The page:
Eventually the pain amped down a bit and my fatigue got a tiny bit better; enough for me to work. I maintained for a few years, but always had bouts of days when the pain and fatigue would hit all over again and I’d be sucked back down into periods of intense pain in my rib cage and sternum. I had about one, or maybe two (if I was lucky), good weeks a month where I wasn't in pain or just in mild pain. 

Since 2005 I have been hospitalized twice for lung infections that would not go away; cytomegalovirus, that made me extremely ill for two weeks; and I tested positive for EBV (Epstein Barr Virus). I was teaching in a juvenile justice detention facility and was exposed to TB at some point, so I also went on lsoniazid monotherapy for nine months through the local health department. I never stopped taking my Enbrel injections or my methotrexate. My rheumotologist said it was fine to keep taking auto immune suppressant drugs while I was in TB treatment. So, my body was under a great amount of physical stress from many different internal avenues. 

In 2010 the periods of pain started progressing and coming closer and closer together and I was having fewer and fewer good days. I developed a feeling like I couldn’t get enough air in my lungs and I also developed anxiety and heart palpitations. I was still teaching full time though. Around this time my rheumy said I had fibro as well as PsA (psoriatic arthritis). In November 2011 I had cervical spine fusion surgery. Pain had started radiating into my skull and my neck popped all the time like a bowl Rice Kripsies. The doctor recommended surgery and I jumped at the chance to actively DO something that would make me feel better.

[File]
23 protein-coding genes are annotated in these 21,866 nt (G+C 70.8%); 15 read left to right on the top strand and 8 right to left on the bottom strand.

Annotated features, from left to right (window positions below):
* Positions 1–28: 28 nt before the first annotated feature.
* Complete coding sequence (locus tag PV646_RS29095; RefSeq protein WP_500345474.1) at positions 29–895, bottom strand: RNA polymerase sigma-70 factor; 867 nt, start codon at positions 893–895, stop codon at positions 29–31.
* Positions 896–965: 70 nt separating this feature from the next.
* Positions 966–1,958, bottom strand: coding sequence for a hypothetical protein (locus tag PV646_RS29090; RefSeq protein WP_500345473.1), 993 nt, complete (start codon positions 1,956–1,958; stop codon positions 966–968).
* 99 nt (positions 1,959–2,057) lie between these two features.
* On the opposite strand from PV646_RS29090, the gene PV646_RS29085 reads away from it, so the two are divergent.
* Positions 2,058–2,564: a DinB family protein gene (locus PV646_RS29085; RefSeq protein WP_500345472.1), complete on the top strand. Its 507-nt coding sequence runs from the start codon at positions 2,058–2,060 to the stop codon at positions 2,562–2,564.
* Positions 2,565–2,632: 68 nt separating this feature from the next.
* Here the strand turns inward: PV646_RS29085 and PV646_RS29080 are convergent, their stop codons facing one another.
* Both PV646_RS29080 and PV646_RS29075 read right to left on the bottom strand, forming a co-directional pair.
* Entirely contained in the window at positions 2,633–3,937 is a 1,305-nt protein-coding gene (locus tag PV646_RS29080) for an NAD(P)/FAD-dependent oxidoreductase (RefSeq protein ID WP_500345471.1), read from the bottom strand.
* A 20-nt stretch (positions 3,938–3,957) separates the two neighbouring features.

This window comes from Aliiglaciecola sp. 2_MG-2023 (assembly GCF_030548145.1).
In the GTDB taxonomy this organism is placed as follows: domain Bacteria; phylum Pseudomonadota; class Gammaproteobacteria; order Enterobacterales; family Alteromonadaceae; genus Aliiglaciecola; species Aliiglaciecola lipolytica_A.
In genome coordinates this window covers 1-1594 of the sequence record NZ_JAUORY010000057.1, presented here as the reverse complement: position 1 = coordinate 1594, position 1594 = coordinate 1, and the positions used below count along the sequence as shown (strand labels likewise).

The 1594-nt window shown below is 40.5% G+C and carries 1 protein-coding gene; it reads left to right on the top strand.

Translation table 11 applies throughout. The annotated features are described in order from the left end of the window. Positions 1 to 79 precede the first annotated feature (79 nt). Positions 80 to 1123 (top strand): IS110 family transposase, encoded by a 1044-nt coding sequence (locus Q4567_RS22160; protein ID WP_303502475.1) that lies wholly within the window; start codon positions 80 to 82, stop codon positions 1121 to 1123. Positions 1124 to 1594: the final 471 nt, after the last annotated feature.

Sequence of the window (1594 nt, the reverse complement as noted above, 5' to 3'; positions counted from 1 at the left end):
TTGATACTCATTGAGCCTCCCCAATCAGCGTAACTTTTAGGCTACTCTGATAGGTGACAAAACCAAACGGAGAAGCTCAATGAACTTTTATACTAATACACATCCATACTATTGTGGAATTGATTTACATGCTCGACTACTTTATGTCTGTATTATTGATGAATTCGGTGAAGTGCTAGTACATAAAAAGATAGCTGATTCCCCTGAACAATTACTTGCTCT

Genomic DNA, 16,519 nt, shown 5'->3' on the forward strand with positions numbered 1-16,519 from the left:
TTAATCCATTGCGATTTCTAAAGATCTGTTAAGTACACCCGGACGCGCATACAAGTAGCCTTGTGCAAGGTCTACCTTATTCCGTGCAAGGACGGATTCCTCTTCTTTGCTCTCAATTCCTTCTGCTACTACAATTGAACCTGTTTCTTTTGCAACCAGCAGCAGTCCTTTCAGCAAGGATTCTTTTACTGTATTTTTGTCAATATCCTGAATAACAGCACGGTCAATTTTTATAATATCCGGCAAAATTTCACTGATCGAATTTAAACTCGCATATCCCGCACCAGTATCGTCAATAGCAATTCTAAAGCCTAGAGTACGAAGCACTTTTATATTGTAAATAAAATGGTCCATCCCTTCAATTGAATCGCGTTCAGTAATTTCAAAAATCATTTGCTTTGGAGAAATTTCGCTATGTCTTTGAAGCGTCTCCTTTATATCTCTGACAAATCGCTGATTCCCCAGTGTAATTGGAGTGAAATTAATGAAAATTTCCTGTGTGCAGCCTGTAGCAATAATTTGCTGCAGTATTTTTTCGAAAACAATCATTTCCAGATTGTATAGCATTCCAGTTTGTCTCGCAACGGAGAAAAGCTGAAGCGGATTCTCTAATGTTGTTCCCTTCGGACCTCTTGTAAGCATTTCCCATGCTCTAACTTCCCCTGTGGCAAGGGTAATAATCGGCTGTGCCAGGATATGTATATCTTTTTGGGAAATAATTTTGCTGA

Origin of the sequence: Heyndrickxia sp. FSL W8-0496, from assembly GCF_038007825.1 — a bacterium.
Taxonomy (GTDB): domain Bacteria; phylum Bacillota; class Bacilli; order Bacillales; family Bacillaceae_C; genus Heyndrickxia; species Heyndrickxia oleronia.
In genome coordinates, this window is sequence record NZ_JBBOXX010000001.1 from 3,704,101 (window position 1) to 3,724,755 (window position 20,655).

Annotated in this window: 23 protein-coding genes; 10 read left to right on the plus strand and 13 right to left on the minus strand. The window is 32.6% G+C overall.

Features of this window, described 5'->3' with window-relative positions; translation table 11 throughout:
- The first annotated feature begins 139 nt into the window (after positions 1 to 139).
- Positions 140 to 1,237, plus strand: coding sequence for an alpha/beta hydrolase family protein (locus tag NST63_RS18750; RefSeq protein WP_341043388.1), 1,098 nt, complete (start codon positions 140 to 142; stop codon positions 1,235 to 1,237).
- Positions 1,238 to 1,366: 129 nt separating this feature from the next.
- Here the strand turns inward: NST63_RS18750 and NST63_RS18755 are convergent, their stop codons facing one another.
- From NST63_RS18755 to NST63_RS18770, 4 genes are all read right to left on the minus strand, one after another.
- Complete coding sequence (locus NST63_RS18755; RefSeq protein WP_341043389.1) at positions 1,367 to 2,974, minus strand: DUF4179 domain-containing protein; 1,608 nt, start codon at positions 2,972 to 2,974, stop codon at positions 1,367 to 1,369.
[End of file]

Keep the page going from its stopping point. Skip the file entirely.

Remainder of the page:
It took me a long time to recuperate from the surgery. The pain in my sternum and rib cage was intensifying, so in desperation I went to the Mayo clinic in Jacksonville, Fla. as soon as I could travel in the Spring of 2012. The doctors there put me through test after test but they could no find reason for my chronic rib/sternum pain, shortness of breathe, heart palpitations, anxiety, and chronic fatigue other than  psoriatic arthritis (which there is no test for).  

I was fortunate  in that I had a very good internist doctor in my hometown and he (the most caring doctor I have ever had), at my behest, kept me working full-time with help from Ritalin for the extreme fatigue and pain meds for the bad, bad days of rib/sternum pain.  This was in addition to the weekly Enbrel injections and methotrexate (both which lowered my immune system responses) prescribed by my rheumy.  I wanted to work. I wanted to teach. I was fighting every single day to stay in the game.  When I was given the chance I even took a teaching job overseas, but two things: my father’s worsening Alzheimer’s and the very real possibility of my not being able to continue receiving my Enbrel in the Middle East, forced me to return stateside after five months. Back home I was lucky and got a teaching position in a small school in South Georgia, which I came to love. Truly a teacher’s dream job.